This past spring I finally got the chance to visit the Agassiz Audubon Center, formerly known as the Wetlands, Pine and Prairie Audubon Sanctuary, just east of Warren, Minnesota in Marshall County. There’s plenty of wild land in northwestern Minnesota, but not many organized wilderness centers or organizations.
I learned that the Agassiz Audubon consists of 640 acres full of wildlife, including an incredibly diverse bird population. Here there are birds that can’t be found anywhere else in North America. What makes the Center unique, besides the bird population, is the location. To the west lies Tall Grass Prairie and to the east, Aspen Parklands. You can see the beach ridges of Glacial Lake Agassiz on the property. Across the road sits an impoundment that stores floodwater, which draws even more bird species to the area.
Immediately upon arriving, I spotted some birds that I’d never noticed before: common redpolls. I tried to snap a quick photo, but they disappeared to the sound of my window opening. I grabbed my bag, opened the car door and was immersed in a cacophony of singing birds. It was incredible.
Because of the deep snow, I wasn’t able to hike around the property much. Heidi, the director, gave me a tour in her vehicle. She showed me a boreal owl that had died on the property recently due to starvation. She explained that the Bell Museum would be retrieving it for their collection. She also told me stories of the abundant wildlife she sees on a daily basis. Her excitement about this resource was palpable. Unfortunately, few people seem to know about or realize its value. Heidi is doing all she can to change that.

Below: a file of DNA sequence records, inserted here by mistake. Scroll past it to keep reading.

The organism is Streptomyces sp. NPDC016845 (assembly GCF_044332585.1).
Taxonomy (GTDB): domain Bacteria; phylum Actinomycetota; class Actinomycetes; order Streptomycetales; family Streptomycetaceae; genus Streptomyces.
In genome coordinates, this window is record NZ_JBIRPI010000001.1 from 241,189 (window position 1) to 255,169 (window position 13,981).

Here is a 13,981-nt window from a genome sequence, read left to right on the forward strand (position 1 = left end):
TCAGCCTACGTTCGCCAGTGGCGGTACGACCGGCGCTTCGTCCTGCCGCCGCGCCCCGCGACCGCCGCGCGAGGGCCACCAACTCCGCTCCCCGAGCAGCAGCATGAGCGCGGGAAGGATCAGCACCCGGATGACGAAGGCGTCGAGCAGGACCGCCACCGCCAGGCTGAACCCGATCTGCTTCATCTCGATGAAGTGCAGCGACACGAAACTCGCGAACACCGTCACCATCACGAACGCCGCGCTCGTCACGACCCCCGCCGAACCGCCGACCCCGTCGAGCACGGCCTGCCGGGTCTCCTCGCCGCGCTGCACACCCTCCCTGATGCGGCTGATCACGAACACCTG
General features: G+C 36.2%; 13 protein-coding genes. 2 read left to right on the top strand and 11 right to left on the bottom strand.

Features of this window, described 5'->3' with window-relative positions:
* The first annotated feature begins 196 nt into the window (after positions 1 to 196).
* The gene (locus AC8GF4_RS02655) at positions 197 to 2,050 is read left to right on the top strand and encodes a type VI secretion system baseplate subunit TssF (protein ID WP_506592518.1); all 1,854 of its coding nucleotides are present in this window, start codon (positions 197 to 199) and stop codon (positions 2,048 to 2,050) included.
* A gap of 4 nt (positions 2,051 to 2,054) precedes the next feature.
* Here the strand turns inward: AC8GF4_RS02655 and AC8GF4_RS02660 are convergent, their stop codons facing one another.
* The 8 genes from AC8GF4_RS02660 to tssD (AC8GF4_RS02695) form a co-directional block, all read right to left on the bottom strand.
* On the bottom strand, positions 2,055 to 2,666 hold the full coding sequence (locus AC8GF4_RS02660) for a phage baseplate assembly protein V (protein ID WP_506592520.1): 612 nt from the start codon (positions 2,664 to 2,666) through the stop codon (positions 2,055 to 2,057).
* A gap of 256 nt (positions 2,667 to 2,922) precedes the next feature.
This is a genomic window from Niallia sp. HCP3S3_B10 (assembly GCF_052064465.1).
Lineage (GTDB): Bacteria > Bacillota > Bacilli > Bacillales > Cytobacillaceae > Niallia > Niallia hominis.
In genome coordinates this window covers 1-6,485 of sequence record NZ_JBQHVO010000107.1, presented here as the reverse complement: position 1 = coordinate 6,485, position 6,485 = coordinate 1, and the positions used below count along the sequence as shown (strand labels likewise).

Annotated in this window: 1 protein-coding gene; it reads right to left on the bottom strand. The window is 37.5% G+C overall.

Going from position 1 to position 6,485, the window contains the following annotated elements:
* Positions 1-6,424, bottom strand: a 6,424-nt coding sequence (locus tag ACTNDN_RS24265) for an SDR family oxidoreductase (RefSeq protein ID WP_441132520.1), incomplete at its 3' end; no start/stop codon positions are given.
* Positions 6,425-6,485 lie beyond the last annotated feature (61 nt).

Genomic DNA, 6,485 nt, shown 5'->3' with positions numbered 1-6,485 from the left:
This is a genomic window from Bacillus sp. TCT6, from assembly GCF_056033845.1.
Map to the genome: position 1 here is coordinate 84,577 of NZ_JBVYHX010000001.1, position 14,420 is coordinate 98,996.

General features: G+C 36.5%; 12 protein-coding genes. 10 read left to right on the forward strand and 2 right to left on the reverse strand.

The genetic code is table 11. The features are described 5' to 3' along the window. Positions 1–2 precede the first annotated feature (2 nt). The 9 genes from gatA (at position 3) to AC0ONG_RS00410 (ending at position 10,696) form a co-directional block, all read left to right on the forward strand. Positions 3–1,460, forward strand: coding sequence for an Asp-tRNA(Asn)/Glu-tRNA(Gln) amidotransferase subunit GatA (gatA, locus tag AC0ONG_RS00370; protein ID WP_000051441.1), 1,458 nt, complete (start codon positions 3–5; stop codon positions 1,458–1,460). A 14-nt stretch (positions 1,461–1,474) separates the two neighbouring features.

The Center is in the process of modernizing. The organization hopes to build a visitors center and construct a camping area, in addition to other infrastructure improvements. Right now, the buildings are sorely outdated and in serious disrepair. She’s already made steps to restore the prairie and take out non-native, invasive trees and plants. Heidi’s focused on outreach right now, too. She writes articles and gives talks at area libraries and elsewhere to educate and instill an appreciation of the natural resources in the area. She’s a wealth of information. And, her work has been successful. After my visit, I attended a talk at my local library on backyard birds that was very well-received.
Right now, the Center itself is far from showy, but if you make the trip I don’t think you’ll be disappointed. Visitors are welcome. This Saturday the public is invited to attend the annual meeting, which includes geocaching, a nature scavenger hunt for kids, a presentation on purple martins and a tour. If you can’t visit the Center in person, check out the Facebook page. Heidi posts numerous photos of northwestern Minnesota’s wildlife, including owls, pelicans, cranes, fisher and many more.